Vastu-shastra (1): Canons of Architecture

by D. N. Shukla | 1960 | 63,284 words | ISBN-10: 8121506115 | ISBN-13: 9788121506113

This page describes Expert Opinions of the study on Vastu-Shastra (Indian architecture) first part (Fundamental Canons/Literature). It discusses basic concepts such as the philosophy, astronomy, geography and history of Hindu Architecture. Vastushastra can be traced to ancient literature while this thesis also reveals details regarding some of the prime canonical works.

Expert Opinions

Ph.D. Thesis:

Extracts from the report of Dr. J. N. Baneṛjea, M. A., Ph. D., F.A.S., Charmichael Professor of Ancient Indian History and Culture, Calcutta University, Calcutta.

Scholars intending to go in for advanced studies should be encouraged to take up such subjects as require not only the basic equipment of a good knowledge of Sanskrit, but also a sound idea about the technicalities of the artistic and architectural remains of ancient India. Shri Shukla is an eminent Sanskritist, and he possesses a thorough idea about the nature and quality of the architecture of the ancient Indian people. He is thus eminently fit for scientific appraisal of such a highly technical work like the Samarangana-Sutradhara of king Bhoja. The treatise is a very elaborate work on the lata [laṭā] school of Indian Architecture. It has not so far been systematically and scientifically studied, though some Purvacharyas had made occasional use of it. Shri Shukla’s work is, thus, a sort of pioneer work, and it deserves full appreciation and praise for breaking new grounds.

Bhoja’s monumental treatise, though dealing pre-eminently with the science of Indian architecture, does not fail to treat such allied topics as sculpture (iconography) and painting. The former technically known as, Vastuvidya comprises within it the other two branches of the Silpasastras, which can in a way be regarded as its adjuncts. Many of the recognized and authoritative works on the Silpasastra seldom omit treatment of these allied topics while mainly dealing with the architectural science. This work also deals with various other topics like ‘Town-planning’, ‘The Construction of Machines’ (Yantra-ghatana). ‘The Construction of Household Furniture—Cots and Couches’ (Sayanasana), etc.

It is thus a much more comprehensive work than many others of a similar nature, and a critical and scientific study of it has long been a desideratum.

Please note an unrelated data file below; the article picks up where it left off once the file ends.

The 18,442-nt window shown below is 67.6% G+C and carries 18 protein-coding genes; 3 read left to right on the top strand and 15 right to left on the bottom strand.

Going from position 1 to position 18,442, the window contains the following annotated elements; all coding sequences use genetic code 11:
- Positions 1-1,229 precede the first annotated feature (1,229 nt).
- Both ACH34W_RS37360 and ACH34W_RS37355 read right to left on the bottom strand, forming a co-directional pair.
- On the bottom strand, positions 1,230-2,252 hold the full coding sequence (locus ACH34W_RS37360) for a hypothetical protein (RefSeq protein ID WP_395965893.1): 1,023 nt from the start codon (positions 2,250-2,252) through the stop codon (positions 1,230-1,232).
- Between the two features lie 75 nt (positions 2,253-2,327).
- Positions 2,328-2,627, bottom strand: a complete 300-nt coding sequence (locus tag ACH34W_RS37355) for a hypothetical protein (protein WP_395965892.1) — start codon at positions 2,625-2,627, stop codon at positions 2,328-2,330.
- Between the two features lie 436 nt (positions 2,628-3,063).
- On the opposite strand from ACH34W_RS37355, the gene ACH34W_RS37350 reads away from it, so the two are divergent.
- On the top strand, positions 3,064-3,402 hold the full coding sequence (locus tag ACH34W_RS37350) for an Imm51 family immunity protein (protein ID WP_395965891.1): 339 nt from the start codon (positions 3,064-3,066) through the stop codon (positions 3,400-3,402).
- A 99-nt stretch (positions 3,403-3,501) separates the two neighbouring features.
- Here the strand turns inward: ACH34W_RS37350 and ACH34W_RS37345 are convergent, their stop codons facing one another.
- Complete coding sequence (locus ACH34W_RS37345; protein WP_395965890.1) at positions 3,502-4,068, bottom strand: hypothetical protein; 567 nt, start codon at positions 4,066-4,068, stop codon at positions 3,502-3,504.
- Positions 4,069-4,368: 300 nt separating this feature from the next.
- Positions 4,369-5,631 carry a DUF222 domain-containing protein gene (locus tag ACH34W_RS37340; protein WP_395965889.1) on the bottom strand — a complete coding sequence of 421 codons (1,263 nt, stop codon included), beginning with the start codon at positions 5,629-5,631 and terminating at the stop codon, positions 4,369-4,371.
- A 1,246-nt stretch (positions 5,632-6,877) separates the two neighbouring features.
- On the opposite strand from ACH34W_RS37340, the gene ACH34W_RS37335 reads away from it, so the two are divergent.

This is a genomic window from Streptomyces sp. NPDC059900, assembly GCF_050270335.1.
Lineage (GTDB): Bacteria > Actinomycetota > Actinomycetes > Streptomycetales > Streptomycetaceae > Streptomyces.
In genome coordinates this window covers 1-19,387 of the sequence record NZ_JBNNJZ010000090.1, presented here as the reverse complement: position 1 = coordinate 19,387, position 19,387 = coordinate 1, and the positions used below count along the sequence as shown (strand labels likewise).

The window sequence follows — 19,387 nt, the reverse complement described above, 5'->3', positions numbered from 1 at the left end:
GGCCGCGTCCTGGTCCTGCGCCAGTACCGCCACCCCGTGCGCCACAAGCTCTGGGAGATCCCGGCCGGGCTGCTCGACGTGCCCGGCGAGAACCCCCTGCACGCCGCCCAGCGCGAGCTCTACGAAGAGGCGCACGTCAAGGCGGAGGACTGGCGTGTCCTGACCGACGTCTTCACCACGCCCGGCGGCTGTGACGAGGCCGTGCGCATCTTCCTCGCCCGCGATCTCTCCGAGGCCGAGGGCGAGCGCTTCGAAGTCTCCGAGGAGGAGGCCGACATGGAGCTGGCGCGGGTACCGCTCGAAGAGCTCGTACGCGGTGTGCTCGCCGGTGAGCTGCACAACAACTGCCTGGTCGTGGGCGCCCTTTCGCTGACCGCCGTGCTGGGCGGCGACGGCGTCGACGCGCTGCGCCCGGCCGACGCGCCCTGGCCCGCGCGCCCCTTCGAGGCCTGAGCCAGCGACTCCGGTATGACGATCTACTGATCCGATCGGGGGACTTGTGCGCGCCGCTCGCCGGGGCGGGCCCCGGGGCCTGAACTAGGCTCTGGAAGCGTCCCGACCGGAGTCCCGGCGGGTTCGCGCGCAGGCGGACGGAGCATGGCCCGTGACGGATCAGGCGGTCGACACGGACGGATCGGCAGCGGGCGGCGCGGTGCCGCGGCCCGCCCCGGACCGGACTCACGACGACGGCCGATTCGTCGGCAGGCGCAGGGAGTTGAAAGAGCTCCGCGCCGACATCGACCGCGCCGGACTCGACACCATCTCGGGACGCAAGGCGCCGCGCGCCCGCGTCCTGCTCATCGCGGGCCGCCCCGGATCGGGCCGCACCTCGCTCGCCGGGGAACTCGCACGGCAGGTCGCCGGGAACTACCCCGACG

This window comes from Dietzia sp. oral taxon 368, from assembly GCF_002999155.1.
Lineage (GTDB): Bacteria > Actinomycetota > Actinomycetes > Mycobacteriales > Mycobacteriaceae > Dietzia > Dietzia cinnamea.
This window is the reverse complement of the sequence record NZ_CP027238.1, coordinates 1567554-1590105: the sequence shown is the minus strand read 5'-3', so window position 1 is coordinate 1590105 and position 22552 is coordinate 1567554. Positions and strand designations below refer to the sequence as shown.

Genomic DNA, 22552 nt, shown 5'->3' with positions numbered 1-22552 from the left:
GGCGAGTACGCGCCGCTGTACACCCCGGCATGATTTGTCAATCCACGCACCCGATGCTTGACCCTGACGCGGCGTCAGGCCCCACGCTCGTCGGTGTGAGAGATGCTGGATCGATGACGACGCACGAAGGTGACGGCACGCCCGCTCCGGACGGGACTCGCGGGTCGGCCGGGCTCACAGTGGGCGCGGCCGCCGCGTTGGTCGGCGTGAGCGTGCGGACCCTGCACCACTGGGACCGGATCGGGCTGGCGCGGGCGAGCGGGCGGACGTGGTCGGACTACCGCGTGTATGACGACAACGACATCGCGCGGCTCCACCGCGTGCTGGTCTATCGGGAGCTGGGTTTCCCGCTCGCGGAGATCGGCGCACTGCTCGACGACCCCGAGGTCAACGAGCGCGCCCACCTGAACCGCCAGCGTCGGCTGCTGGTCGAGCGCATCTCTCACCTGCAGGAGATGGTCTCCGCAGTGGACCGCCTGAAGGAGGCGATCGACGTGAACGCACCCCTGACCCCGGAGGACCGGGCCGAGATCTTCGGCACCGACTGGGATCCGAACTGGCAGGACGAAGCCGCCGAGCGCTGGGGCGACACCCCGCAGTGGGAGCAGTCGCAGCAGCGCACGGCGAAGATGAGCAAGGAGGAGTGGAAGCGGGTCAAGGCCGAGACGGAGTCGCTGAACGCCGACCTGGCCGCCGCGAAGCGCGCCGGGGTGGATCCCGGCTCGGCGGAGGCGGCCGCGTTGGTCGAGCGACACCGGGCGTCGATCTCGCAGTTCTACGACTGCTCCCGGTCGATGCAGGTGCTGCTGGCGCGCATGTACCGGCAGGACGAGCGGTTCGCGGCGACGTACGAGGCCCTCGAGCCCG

Shri Shukla’s thesis is divided into eight parts, the last two of which deal with iconography as associated with sculpture and painting. The first six parts of it treat of such highly interesting topics as ‘Town Planning’, ‘House Architecture’, ‘Temple Architecture’ ‘The Construction of Machines’, ‘The Articles of Household Furniture’ etc., with the usual introductory chapters in the beginning and the Appendices in the end. In the last part (VIII)—Appendices), the author includes charts on site plans, road plans and plan of a palace as well as extensive quotations from the text of Samarangana-Sutradhara, subjectwise. In page 14 of his introductory chapter, he has tried to rearrange the chapters of the text (first 48 ones) in a coherent manner, the arrangement of which in the edited text seems to have been faulty. In all this task he has seldom failed to make full use of the contributions of previous authors on Indian architecture and allied subjects in a critical manner, and to substantiate his own conclusions on the basis of proper evaluation of comprehensive data. The author’s own contribution has thus been of a very high order, and the award of the Ph.D. degree is the least credit that can be given to him for this type of scientific and conscientious labour.

D.Litt. Thesis:

Extracts from the Reports of Dr. Shukla’s D. Litt. Thesis—“Foundations and Canons of Hindu Iconography.”


Dr. V. V. Mirashi: This brief account of the contents of the four books submitted by the author will show how comprehensively he has dealt with the subjects of iconography and painting. These subjects have, indeed, already attracted some eminent scholars who have made notable contributions to our knowledge about them. The merit of Shri Shukla's work lies in this that he has tapped Sanskrit sources exhaustively. This will be seen from the list of fifty-five works which he has appended at the end of his Pratima-Lakshanam. He has also drawn upon the previous works of several authors such as R. C. Bhandarkar, P. V. Kane, Stella Kramrisch, P. C. Brown, Raghavan, Sivaramamurti etc. He has analysed his material thoroughly and has collected all available information under several heads. We have thus in one place all available material bearing on iconography and pointing in the existing Silpasastras...... Many of the works which treat of iconography and painting have come down to us in a corrupt form. Again, they abound in technical terms, the meaning of some of which is now far from certain. Dr. Shukla’s good knowledge of Sanskrit has enabled him to restore original readings in some cases. He has also succeeded in giving plausible explanations of several judicious uses of the words of previous writers and has exercised independent judgment in several places. All these books testify to the immense labour which he has spent in collecting material and the ingenuity he has displayed in interpreting it. The author has taken infinite pains in writing these works which are packed with information about iconography and painting. He has considerably advanced our knowledge of these subjects by his devoted labours. I heartily recommend him for the award of the D.Litt. degree of the Lucknow University, without further examination.